C. AquaMoon and Permutations
time limit per test
2 seconds
memory limit per test
256 megabytes
input
standard input
output
standard output

Cirno has prepared $n$ arrays of length $n$ each. Each array is a permutation of $n$ integers from $1$ to $n$. These arrays are special: for all $1 \leq i \leq n$, if we take the $i$-th element of each array and form another array of length $n$ with these elements, the resultant array is also a permutation of $n$ integers from $1$ to $n$. In the other words, if you put these $n$ arrays under each other to form a matrix with $n$ rows and $n$ columns, this matrix is a Latin square.

Afterwards, Cirno added additional $n$ arrays, each array is a permutation of $n$ integers from $1$ to $n$. For all $1 \leq i \leq n$, there exists at least one position $1 \leq k \leq n$, such that for the $i$-th array and the $(n + i)$-th array, the $k$-th element of both arrays is the same. Notice that the arrays indexed from $n + 1$ to $2n$ don't have to form a Latin square.

Also, Cirno made sure that for all $2n$ arrays, no two arrays are completely equal, i. e. for all pair of indices $1 \leq i < j \leq 2n$, there exists at least one position $1 \leq k \leq n$, such that the $k$-th elements of the $i$-th and $j$-th array are different.

Finally, Cirno arbitrarily changed the order of $2n$ arrays.

AquaMoon calls a subset of all $2n$ arrays of size $n$ good if these arrays from a Latin square.

AquaMoon wants to know how many good subsets exist. Because this number may be particularly large, find it modulo $998\,244\,353$. Also, she wants to find any good subset. Can you help her?

Input

The input consists of multiple test cases. The first line contains a single integer $t$ ($1 \leq t \leq 100$) — the number of test cases.

The first line of each test case contains a single integer $n$ ($5 \leq n \leq 500$).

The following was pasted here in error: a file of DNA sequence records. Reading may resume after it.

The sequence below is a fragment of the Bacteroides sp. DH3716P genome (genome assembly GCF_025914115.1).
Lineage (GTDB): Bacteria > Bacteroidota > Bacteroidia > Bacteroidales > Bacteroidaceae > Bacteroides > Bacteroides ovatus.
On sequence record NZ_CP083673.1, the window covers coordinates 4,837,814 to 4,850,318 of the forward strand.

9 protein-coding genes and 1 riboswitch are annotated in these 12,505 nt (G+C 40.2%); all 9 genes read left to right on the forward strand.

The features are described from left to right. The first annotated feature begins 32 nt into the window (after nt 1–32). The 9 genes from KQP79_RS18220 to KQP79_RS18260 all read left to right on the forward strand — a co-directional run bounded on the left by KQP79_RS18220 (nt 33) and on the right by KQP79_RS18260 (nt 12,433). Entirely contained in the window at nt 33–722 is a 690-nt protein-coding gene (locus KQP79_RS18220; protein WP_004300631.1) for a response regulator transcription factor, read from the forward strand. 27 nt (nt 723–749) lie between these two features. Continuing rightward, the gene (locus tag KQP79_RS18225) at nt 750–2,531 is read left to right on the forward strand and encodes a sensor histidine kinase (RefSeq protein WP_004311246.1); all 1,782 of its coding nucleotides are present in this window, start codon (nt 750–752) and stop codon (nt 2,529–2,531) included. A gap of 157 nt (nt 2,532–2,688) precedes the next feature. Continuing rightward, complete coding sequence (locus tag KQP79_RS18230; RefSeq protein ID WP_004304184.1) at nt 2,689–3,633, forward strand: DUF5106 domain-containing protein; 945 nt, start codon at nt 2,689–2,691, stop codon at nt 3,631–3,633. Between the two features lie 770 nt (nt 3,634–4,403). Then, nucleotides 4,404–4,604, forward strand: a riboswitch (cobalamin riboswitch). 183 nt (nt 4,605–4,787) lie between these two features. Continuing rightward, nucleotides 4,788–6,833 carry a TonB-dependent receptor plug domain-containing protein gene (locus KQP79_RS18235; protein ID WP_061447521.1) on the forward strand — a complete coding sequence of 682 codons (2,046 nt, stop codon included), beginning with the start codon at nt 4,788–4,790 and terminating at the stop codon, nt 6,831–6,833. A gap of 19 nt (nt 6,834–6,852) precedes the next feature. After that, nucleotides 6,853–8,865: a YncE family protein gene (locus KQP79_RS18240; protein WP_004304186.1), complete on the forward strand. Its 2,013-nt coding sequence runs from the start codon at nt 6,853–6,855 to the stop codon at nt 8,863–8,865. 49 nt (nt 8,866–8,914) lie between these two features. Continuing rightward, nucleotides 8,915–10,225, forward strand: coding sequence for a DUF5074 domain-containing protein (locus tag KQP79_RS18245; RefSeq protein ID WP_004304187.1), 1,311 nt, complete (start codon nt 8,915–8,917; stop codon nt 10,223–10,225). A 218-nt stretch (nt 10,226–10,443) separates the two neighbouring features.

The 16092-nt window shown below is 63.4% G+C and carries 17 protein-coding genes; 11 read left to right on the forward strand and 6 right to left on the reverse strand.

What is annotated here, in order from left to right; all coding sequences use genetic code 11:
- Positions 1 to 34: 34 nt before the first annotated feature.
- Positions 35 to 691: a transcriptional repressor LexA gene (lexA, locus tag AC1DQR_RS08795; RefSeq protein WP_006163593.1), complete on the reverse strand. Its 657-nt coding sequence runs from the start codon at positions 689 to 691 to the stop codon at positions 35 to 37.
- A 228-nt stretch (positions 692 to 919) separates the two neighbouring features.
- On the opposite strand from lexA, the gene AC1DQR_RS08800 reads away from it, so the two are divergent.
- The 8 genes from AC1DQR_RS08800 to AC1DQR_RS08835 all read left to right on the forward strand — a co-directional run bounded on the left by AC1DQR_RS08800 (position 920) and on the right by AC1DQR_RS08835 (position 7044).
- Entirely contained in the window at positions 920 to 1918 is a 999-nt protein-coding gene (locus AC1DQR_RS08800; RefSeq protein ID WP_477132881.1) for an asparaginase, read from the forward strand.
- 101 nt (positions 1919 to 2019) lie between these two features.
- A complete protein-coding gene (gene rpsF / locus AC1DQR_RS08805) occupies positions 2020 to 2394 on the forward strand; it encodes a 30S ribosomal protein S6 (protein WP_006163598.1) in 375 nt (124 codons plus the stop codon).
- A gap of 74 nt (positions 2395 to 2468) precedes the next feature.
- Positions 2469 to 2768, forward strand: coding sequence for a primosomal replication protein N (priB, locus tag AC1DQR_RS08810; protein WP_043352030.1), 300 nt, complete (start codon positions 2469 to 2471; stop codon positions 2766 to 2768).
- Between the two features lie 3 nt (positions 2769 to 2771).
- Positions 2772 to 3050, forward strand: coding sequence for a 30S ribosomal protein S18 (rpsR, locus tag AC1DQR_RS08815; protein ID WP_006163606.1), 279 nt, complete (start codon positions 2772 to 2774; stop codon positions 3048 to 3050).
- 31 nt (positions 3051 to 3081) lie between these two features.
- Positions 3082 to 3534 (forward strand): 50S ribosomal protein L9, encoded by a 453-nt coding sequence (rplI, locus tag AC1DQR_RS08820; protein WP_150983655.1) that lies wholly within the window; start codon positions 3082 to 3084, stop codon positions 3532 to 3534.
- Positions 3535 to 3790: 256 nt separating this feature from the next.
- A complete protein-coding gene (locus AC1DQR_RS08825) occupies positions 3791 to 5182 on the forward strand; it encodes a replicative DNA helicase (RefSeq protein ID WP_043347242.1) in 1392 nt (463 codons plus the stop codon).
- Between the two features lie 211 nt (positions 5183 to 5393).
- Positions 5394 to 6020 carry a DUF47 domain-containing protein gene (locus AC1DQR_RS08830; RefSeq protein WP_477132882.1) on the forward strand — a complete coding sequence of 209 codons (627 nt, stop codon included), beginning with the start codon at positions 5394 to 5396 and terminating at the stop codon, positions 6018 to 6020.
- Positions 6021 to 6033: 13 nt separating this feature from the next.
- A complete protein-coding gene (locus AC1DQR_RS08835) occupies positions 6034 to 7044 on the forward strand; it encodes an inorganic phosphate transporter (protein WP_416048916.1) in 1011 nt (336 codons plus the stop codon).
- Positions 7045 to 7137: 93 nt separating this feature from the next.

Then $2n$ lines followed. The $i$-th of these lines contains $n$ integers, representing the $i$-th array.

It is guaranteed, that the sum of $n$ over all test cases does not exceed $500$.

Output

For each test case print two lines.

In the first line, print the number of good subsets by modulo $998\,244\,353$.

In the second line, print $n$ indices from $1$ to $2n$ — indices of the $n$ arrays that form a good subset (you can print them in any order). If there are several possible answers — print any of them.

Example
Input
3
7
1 2 3 4 5 6 7
2 3 4 5 6 7 1
3 4 5 6 7 1 2
4 5 6 7 1 2 3
5 6 7 1 2 3 4
6 7 1 2 3 4 5
7 1 2 3 4 5 6
1 2 3 4 5 7 6
1 3 4 5 6 7 2
1 4 5 6 7 3 2
1 5 6 7 4 2 3
1 6 7 5 2 3 4
1 7 6 2 3 4 5
1 7 2 3 4 5 6
5
4 5 1 2 3
3 5 2 4 1
1 2 3 4 5
5 2 4 1 3
3 4 5 1 2
2 3 4 5 1
1 3 5 2 4
4 1 3 5 2
2 4 1 3 5
5 1 2 3 4
6
2 3 4 5 6 1
3 1 2 6 4 5
6 1 2 3 4 5
5 6 1 3 2 4
4 3 6 5 2 1
5 6 1 2 3 4
4 5 6 1 2 3
3 4 5 6 1 2
1 2 3 4 5 6
2 5 4 1 6 3
3 2 5 4 1 6
1 4 3 6 5 2

Output
1
1 2 3 4 5 6 7
2
1 3 5 6 10
4
1 3 6 7 8 9

Note

In the first test case, the number of good subsets is $1$. The only such subset is the set of arrays with indices $1$, $2$, $3$, $4$, $5$, $6$, $7$.

In the second test case, the number of good subsets is $2$. They are $1$, $3$, $5$, $6$, $10$ or $2$, $4$, $7$, $8$, $9$.